Good evening, this newsletter will pause for Labour Day, and will resume next Tuesday.
Now let’s look at today’s top stories:
The lastest in COVID-19 news: First fines for no masks on airplanes; Tam warns of new risks
Two air travellers are facing $1,000 fines after refusing to wear face masks aboard WestJet Airlines flights. The penalties are the first two laid by Transport Canada under new laws aimed at limiting the spread of the lethal COVID-19 virus. The unnamed people were on separate flights: On June 14 to Waterloo, Ont., from Calgary; and on July 7 to Calgary from Vancouver.
The fall will bring new risks in the COVID-19 pandemic along with colder weather and indoor family holiday gatherings, Canada’s Chief Public Health Officer Theresa Tam warned today. With the final long weekend of the summer season upon us, she said Canadians need to consider their own risk factors and the details of plans for any in-person gatherings.
Opinion: We need to work together to get kids back in school – for their sake and for ours. Perfection isn’t necessary - Naomi Buck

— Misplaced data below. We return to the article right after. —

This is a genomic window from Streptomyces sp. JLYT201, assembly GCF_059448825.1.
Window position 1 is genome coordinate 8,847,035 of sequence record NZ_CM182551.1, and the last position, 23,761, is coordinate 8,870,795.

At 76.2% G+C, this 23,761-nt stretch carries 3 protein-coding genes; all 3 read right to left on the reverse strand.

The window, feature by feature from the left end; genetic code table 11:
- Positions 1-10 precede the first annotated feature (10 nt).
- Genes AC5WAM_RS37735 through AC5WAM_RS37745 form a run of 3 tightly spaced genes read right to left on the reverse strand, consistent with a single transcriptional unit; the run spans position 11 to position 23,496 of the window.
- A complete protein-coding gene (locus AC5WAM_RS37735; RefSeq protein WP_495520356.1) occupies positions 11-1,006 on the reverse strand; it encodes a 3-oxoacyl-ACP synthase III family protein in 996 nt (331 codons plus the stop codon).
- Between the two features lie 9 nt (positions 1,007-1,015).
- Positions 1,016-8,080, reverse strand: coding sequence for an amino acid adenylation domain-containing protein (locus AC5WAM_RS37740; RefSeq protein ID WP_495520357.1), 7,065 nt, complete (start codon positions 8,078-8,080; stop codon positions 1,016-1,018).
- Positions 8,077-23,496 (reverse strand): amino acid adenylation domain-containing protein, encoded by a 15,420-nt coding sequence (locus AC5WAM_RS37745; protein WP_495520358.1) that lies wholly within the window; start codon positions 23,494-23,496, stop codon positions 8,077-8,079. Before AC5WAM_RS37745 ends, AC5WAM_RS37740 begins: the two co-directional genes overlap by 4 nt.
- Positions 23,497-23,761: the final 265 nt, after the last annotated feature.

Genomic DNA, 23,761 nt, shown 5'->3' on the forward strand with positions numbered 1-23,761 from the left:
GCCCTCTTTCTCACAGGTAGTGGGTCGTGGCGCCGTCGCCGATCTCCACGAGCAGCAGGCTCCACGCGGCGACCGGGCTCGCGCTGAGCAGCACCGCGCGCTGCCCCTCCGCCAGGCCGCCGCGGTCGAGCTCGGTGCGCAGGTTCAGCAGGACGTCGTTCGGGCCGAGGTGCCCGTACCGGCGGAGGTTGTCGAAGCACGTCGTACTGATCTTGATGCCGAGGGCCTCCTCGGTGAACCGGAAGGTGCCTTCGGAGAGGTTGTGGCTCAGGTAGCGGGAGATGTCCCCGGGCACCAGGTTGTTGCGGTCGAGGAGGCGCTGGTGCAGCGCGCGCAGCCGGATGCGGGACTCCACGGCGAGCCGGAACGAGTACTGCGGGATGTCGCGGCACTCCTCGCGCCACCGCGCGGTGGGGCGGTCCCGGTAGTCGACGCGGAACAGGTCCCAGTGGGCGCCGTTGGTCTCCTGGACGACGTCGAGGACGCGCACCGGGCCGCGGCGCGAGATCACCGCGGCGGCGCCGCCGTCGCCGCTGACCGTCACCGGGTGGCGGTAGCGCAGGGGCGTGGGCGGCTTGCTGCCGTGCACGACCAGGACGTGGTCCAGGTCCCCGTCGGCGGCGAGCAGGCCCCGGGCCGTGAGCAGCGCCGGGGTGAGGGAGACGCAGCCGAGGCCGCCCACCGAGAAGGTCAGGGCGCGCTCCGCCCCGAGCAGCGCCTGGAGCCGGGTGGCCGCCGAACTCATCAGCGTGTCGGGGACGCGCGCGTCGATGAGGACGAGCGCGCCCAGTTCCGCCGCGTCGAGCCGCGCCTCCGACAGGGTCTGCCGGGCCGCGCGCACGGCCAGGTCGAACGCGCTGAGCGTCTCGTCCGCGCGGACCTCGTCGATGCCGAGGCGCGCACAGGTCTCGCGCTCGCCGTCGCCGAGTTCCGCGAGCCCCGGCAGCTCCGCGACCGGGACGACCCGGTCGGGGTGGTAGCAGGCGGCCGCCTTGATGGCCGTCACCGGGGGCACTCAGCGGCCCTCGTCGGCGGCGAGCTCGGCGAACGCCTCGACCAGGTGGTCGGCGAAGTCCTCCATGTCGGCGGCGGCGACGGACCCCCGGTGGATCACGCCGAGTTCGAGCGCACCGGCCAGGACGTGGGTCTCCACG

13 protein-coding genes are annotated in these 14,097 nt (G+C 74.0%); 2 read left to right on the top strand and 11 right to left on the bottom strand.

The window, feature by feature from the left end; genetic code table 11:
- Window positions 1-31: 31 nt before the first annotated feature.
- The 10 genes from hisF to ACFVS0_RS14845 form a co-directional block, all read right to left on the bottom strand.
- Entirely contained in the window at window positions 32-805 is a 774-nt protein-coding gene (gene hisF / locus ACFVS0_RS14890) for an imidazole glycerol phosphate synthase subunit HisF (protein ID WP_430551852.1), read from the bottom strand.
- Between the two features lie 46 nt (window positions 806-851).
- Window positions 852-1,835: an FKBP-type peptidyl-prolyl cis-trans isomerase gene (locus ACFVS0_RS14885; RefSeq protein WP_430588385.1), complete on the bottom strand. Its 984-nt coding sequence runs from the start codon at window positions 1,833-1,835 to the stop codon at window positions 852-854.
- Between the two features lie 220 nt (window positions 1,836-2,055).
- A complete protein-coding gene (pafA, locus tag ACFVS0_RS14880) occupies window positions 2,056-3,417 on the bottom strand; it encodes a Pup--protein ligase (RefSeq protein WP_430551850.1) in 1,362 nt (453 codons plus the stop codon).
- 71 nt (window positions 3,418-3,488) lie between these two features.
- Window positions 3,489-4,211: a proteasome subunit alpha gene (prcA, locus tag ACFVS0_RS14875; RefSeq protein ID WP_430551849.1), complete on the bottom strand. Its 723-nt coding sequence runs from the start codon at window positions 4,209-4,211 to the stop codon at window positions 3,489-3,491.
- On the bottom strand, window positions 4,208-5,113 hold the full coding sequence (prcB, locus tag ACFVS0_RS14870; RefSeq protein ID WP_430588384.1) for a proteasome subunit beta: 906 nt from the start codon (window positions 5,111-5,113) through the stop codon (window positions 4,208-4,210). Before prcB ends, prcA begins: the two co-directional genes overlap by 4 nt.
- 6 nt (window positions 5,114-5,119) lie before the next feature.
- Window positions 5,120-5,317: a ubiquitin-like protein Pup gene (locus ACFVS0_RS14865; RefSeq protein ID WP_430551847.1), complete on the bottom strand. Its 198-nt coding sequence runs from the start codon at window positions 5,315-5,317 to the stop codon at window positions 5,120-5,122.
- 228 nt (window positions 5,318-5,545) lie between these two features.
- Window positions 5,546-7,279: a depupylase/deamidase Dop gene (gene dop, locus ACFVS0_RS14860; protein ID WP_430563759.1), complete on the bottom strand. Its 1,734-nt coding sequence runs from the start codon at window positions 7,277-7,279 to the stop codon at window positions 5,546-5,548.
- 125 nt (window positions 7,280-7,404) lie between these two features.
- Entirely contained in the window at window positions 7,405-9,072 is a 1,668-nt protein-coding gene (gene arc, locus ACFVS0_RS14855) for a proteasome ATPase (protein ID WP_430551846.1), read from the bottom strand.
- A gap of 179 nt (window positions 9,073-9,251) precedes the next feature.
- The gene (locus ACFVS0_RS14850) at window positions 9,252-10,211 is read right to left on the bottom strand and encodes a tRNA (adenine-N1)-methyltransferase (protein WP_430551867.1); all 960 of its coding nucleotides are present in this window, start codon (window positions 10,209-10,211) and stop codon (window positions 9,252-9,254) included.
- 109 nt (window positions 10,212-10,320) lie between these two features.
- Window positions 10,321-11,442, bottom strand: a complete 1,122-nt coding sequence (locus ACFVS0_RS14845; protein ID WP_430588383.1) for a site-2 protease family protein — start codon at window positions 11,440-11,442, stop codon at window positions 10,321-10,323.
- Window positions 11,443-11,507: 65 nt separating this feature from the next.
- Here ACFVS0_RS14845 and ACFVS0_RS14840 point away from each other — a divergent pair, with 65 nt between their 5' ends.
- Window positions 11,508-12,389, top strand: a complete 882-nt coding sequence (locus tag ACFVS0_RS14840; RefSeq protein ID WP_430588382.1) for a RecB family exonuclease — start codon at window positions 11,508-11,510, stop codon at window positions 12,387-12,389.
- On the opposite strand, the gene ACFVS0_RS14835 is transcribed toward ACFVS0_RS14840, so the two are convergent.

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August jobs numbers show pace of hiring slows as reopening shifts to new phase
Canada added 246,000 jobs in August, a weaker pace than in previous months and indication that hiring plans are shifting into a new phase.
The unemployment rate declined to 10.2 per cent from 10.9 per cent in July, Statistics Canada says. Among the encouraging signs in the data, most of the gains came in full-time work and came entirely from the private sector.
But there are now fewer COVID-19 restrictions to unwind, some businesses have permanently closed and others are struggling with less customer demand – all factors that could weigh on hiring.
Rogers vows to keep Cogeco headquarters in Quebec if deal goes through
Rogers Communications has pledged to keep the headquarters of Cogeco and Cogeco Communications in Quebec if it is successful in acquiring the Canadian operations of the Montreal-based cable and media business.